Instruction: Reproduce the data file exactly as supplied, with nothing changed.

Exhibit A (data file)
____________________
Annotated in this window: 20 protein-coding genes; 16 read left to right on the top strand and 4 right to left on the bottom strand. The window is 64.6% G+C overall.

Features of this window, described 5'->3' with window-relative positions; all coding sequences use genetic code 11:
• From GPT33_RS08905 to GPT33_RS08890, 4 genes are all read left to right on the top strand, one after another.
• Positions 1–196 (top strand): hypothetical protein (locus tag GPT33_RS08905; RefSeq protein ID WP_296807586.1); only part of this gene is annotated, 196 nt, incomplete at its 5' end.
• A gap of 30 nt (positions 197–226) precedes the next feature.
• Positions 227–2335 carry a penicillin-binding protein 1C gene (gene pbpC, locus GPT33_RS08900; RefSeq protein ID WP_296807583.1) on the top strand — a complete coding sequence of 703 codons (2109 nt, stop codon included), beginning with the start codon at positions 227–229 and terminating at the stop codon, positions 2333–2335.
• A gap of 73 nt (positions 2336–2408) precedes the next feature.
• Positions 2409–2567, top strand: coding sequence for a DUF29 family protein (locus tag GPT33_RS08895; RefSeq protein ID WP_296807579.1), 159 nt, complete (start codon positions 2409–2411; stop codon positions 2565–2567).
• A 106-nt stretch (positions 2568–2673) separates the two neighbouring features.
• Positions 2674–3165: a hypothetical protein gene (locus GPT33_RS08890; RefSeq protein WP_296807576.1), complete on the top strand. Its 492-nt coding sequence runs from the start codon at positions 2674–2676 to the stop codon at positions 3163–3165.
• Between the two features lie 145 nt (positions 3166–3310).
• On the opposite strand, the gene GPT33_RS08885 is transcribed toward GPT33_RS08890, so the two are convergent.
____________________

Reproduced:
Annotated in this window: 20 protein-coding genes; 16 read left to right on the top strand and 4 right to left on the bottom strand. The window is 64.6% G+C overall.

Features of this window, described 5'->3' with window-relative positions; all coding sequences use genetic code 11:
• From GPT33_RS08905 to GPT33_RS08890, 4 genes are all read left to right on the top strand, one after another.
• Positions 1–196 (top strand): hypothetical protein (locus tag GPT33_RS08905; RefSeq protein ID WP_296807586.1); only part of this gene is annotated, 196 nt, incomplete at its 5' end.
• A gap of 30 nt (positions 197–226) precedes the next feature.
• Positions 227–2335 carry a penicillin-binding protein 1C gene (gene pbpC, locus GPT33_RS08900; RefSeq protein ID WP_296807583.1) on the top strand — a complete coding sequence of 703 codons (2109 nt, stop codon included), beginning with the start codon at positions 227–229 and terminating at the stop codon, positions 2333–2335.
• A gap of 73 nt (positions 2336–2408) precedes the next feature.
• Positions 2409–2567, top strand: coding sequence for a DUF29 family protein (locus tag GPT33_RS08895; RefSeq protein ID WP_296807579.1), 159 nt, complete (start codon positions 2409–2411; stop codon positions 2565–2567).
• A 106-nt stretch (positions 2568–2673) separates the two neighbouring features.
• Positions 2674–3165: a hypothetical protein gene (locus GPT33_RS08890; RefSeq protein WP_296807576.1), complete on the top strand. Its 492-nt coding sequence runs from the start codon at positions 2674–2676 to the stop codon at positions 3163–3165.
• Between the two features lie 145 nt (positions 3166–3310).
• On the opposite strand, the gene GPT33_RS08885 is transcribed toward GPT33_RS08890, so the two are convergent.